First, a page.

Pan Gas (锅气)

Posted on October 7, 2021 by psu

Long time readers will be familiar with my general annoyance at a lot of Western writing about how to cook Chinese food. With relatively few exceptions I tend to think that people make this food out to be more complicated than it really is. I also tend to think that people, even Chinese, or Chinese-American people tend to attribute an almost mystical aspect to the technique needed to cook good Chinese food in a home kitchen.

Nothing sums up both of these annoyances as well as the almost ubiquitous obsession with wok hei (Cantonese) or guo qi (Mandarin) which literally translates as “pan gas” but which has been more poetically rendered as “wok breath” or “breath of the wok” in the West. The idea is that when you cook food in a really hot wok, over a really high flame, the resulting food will have a particular smokey/grilled/singed flavor profile generated by the heat and the flame acting on the oil in the pan. This is especially strong when the food is straight out of the pan and on to a plate in your favorite Chinese takeout joint.

This is all fine. I have no doubt that the food tastes this way, and that some combination of the pan and the technique of the chef makes it taste this way. While before you would have just had to take some writer’s word for it, these days you can just go to youtube and watch Chef Wang set his food on fire over that jet engine wok burner and you know what’s up. His commentary will even explicitly mention getting the “锅气” out of the food. More recently his English subtitles have started translating this as “wok hei”, since whoever is writing them knows that’s a phrase people know. But earlier videos that are more automatically subtitled say “pan gas”, which amuses me.

So what is my problem? My problem is that people (or at least cookbook publishers) seem to think that achieving this flavor profile is the be all and end all of cooking Chinese Food at home. Find almost any Western, and especially English language writing on Chinese cooking and some mention of this technique will show up early and often and questions of high heat burners and hot pans tend to sit front and center in any discussion about Chinese cooking.

This attitude always confused me, and I have come to realize (from Kenji’s comments at the end of in this video) that this might be because I grew up eating Chinese food at home. My mom cooked everything on a coiled electric stove. It was better than the food in the restaurants. But, most of the food writing that annoys me is from people chasing restaurant style Chinese food and trying to figure out how to do that at home.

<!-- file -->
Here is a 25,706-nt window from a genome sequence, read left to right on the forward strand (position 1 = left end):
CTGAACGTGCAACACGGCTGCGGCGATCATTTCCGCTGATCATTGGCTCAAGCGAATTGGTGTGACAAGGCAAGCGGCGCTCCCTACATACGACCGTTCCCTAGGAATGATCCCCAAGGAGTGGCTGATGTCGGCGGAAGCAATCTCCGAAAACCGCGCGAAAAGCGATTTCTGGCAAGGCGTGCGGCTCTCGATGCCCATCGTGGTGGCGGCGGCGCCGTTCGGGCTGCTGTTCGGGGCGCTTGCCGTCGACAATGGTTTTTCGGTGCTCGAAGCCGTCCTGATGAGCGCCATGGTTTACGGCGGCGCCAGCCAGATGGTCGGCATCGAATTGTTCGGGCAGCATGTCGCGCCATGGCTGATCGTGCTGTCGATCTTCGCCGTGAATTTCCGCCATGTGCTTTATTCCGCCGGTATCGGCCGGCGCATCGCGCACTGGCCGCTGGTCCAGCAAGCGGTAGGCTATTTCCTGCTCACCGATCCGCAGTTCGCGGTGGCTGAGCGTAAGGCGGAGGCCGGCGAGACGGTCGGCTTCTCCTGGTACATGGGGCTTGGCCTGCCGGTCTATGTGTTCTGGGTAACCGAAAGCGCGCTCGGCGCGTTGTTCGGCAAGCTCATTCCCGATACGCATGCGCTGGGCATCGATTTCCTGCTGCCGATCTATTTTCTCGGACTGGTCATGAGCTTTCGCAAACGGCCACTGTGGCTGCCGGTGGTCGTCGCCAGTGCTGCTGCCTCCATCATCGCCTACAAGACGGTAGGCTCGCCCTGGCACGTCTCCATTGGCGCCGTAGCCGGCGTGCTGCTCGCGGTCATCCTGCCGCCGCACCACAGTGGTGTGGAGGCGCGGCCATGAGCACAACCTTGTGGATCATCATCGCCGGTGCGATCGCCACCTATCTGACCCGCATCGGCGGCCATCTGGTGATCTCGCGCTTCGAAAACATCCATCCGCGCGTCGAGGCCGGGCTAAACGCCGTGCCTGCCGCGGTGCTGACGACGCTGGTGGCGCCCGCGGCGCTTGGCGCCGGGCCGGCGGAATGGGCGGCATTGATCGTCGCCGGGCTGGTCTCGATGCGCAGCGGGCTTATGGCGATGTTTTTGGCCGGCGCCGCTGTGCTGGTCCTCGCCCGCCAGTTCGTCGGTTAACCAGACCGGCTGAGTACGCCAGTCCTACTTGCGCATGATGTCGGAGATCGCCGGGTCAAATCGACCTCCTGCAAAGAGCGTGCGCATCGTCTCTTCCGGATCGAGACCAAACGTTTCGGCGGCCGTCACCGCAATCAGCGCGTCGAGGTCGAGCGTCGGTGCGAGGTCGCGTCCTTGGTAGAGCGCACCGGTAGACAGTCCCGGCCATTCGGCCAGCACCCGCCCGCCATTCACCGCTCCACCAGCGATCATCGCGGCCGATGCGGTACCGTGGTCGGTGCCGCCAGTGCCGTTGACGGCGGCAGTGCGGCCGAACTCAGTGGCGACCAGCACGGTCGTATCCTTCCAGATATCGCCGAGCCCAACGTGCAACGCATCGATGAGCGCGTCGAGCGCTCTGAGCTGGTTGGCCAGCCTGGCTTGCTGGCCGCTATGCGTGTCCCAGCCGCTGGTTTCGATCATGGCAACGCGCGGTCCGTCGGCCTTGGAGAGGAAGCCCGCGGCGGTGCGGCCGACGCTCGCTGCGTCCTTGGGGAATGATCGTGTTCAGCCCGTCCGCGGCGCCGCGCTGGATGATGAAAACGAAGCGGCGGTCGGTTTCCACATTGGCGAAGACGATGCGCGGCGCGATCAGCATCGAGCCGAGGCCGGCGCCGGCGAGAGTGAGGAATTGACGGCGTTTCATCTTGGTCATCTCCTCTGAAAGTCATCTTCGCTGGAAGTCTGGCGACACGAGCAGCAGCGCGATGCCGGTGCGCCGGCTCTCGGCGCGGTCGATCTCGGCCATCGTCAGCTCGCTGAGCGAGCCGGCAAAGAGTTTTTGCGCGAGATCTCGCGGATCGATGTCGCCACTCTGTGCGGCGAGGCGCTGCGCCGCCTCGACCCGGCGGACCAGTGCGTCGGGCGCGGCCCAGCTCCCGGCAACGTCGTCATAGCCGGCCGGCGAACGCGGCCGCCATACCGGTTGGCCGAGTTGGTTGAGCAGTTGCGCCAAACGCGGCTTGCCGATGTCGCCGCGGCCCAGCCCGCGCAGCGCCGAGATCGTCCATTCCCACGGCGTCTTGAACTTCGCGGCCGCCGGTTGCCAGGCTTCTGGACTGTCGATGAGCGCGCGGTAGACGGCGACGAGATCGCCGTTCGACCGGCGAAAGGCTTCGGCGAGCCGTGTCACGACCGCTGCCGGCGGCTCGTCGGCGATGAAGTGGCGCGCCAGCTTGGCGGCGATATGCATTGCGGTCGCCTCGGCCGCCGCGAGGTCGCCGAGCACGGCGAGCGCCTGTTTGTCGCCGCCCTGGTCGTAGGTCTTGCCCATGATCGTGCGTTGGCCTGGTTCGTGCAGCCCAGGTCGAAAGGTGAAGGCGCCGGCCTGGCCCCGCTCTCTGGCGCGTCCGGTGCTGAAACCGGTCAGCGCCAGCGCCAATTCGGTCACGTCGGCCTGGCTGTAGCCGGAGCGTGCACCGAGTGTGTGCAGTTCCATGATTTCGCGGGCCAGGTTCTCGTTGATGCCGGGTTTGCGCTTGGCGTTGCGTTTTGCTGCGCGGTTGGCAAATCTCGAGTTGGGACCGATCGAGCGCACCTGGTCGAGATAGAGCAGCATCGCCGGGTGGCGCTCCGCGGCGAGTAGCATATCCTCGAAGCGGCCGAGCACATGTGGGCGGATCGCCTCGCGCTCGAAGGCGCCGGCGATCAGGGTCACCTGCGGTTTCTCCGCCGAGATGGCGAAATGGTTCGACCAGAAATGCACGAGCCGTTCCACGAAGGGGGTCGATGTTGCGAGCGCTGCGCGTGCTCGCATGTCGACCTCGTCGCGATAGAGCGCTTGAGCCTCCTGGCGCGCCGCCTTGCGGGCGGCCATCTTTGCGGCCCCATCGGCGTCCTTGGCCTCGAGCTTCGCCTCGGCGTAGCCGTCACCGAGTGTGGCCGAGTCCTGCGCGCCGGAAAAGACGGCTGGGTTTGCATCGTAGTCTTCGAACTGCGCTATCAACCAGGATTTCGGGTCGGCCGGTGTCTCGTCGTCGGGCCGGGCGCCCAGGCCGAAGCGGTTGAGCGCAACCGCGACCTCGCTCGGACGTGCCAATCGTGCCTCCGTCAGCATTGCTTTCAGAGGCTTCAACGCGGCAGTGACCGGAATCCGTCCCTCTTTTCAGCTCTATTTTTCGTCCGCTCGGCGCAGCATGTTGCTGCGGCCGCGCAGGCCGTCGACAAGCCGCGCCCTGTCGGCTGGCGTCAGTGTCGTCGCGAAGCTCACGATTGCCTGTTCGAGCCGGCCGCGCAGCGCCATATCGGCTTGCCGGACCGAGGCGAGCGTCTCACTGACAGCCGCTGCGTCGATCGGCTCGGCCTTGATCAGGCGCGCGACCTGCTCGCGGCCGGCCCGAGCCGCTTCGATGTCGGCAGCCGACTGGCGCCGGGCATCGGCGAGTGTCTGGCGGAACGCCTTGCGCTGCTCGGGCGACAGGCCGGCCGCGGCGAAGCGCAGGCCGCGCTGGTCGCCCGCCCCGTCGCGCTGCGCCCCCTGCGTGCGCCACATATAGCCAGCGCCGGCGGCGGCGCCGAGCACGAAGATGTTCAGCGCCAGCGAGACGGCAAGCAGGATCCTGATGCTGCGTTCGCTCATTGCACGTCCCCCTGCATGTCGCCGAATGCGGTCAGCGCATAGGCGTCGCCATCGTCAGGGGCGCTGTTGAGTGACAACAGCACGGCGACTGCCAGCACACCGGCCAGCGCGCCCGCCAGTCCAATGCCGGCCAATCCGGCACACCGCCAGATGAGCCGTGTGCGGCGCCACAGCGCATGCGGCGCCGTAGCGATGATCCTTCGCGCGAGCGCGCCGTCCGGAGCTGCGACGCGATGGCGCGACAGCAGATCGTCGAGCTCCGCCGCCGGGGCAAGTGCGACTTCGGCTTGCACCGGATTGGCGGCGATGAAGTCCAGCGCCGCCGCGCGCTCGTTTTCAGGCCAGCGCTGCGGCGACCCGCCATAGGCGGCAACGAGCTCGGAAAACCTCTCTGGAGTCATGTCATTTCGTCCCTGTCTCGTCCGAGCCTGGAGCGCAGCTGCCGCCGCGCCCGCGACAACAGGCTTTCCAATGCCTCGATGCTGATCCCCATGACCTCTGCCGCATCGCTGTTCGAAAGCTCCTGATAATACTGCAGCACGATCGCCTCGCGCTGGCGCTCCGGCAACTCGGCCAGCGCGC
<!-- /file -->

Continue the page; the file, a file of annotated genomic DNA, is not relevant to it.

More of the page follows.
Now, I don’t want to begrudge people their irrational obsessions. God knows this web site is nothing if not a catalog of mine. But there is so much more to Chinese food than just stir fry technique.

Chinese cooking encompasses every possible technique in the kitchen. There is stir fry (which is really just saute, don’t @ me), roasting, braising, deep frying, smoking, bread making, pancakes, dumplings (the best dumplings), noodles, soups, hot pot, pickles, and anything else you can think of. Yet over and over again people just go on and on about stir fry. Scroll around in Chef Wang’s videos, see how many of them involve setting the wok on fire. The number is actually pretty small. If you go to many of the other huge number of Chinese language cooking channels on youtube you see the same thing, even when the cooks used to work in restaurants.

I guess it’s no coincidence that almost none of my favorite Chinese food is restaurant style high heat stir fry. Steamed fish is steamed. Congee is over-boiled rice. Dumplings are boiled or steamed. Ma-po tofu is a medium to low heat stew. Three cup chicken is almost stir fried, but it’s really a braise. Good hot pan technique is probably most critical with the green vegetables … but to me getting that right is not that different from getting the same thing right at a saute station in France.

On the other hand, my annoyance is not completely fair. Even the book that I usually credit with starting the whole wok hei obsession, Grace Young’s The Breath of the Wok, covers the many other aspects of Chinese food that I have mentioned, though that coverage is later in the book after all of the semi-mystical wok material. So maybe this whole thing just circles back to my irrational obsession with my own probably unfair perceptions. Still, by far the most extensive recent piece about Chinese food in the newspaper of record is Kenji’s fifteen hundred words about wok hei at home, so maybe not.

In either case, I am here to say my piece about wok hei and then shut up, and my piece has two parts:

  1. Just stop it. Go learn to make other things. It’s just not that important. You can make Chinese food on any stove you have and almost any pan you have. Stop overthinking it.

  2. I take no credit for thought number 1, except that it lived in my annoyed brain for years. All the credit for expressing the thought goes to the heroes at Chinese Cooking Demystified for making all that great food on a little hot plate and sharing my confusion over the wok hei obsession. Take their advice about wok technique and listen to their truth about what you need in a wok.

Now I’m going to go back to my kitchen, and my favorite 12 inch non-stick aluminum wok shaped pan, and make dinner. This pan, by the way, is great for everything. It’s not too small. It’s not too big and heavy. The coating can take a beating and it still works fine. And the flat bottom lets it double as a small frying pan for things like French omelettes and frying hot dogs. I keep a 14 inch steel wok around for deep frying but it’s just too big and unwieldy for day to day, and because I don’t use it enough the surface is never any good. Maybe I’ll try to find a nice iron one to set on fire over the grill.